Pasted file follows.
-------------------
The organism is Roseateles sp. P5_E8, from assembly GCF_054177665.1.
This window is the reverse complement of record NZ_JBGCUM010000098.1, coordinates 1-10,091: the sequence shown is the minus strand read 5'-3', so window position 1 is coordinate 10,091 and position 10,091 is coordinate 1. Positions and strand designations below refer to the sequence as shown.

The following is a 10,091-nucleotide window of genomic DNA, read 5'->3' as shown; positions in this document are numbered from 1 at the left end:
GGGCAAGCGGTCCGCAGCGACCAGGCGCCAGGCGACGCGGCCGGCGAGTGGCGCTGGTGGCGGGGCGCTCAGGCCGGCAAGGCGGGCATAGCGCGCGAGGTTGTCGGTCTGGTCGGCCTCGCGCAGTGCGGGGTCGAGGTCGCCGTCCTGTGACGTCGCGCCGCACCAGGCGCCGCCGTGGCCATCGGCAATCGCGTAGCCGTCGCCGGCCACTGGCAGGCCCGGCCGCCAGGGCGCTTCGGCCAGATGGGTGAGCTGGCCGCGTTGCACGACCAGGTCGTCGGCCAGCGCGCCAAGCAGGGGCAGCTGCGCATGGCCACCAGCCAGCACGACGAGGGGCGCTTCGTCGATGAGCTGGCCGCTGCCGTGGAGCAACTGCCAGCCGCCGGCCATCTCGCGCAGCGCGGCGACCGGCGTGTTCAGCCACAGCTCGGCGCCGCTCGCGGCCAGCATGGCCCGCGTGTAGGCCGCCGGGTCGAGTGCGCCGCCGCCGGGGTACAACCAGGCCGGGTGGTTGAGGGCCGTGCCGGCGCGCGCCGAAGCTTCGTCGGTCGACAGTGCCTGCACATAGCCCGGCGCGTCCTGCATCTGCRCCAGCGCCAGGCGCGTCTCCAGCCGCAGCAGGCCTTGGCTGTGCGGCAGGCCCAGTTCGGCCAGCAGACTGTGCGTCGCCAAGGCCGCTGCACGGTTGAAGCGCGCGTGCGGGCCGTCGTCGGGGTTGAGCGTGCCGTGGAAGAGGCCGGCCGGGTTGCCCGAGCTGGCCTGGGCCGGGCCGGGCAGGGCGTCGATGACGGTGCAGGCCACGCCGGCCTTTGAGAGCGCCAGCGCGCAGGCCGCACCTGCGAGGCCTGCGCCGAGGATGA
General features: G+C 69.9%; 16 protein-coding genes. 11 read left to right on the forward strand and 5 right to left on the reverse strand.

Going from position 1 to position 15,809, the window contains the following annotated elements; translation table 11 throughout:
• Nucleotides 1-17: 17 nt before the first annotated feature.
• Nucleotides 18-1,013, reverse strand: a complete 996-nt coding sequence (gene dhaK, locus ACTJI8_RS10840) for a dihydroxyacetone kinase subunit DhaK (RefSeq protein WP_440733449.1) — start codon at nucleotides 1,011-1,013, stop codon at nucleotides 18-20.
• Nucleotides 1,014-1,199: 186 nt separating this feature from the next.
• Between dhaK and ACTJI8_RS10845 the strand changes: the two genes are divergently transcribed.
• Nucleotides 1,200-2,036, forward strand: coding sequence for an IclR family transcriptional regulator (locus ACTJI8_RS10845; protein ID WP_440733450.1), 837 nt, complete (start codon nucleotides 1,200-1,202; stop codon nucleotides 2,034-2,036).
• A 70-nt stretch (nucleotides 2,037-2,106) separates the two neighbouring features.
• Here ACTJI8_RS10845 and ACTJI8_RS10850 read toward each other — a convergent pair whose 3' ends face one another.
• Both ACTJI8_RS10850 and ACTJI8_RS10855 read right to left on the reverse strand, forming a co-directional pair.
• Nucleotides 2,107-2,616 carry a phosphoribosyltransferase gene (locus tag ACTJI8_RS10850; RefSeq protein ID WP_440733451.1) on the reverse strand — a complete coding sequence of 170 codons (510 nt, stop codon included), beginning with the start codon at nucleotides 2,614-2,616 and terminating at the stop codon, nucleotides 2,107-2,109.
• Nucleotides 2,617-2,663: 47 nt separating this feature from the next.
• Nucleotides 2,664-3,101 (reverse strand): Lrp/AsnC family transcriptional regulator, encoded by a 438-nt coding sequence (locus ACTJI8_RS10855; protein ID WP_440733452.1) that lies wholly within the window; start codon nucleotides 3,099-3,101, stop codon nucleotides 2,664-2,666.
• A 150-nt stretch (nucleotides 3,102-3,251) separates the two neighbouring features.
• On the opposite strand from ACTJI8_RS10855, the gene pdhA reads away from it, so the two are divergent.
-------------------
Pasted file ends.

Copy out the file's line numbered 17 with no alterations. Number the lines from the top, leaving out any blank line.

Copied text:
• Nucleotides 2,664-3,101 (reverse strand): Lrp/AsnC family transcriptional regulator, encoded by a 438-nt coding sequence (locus ACTJI8_RS10855; protein ID WP_440733452.1) that lies wholly within the window; start codon nucleotides 3,099-3,101, stop codon nucleotides 2,664-2,666.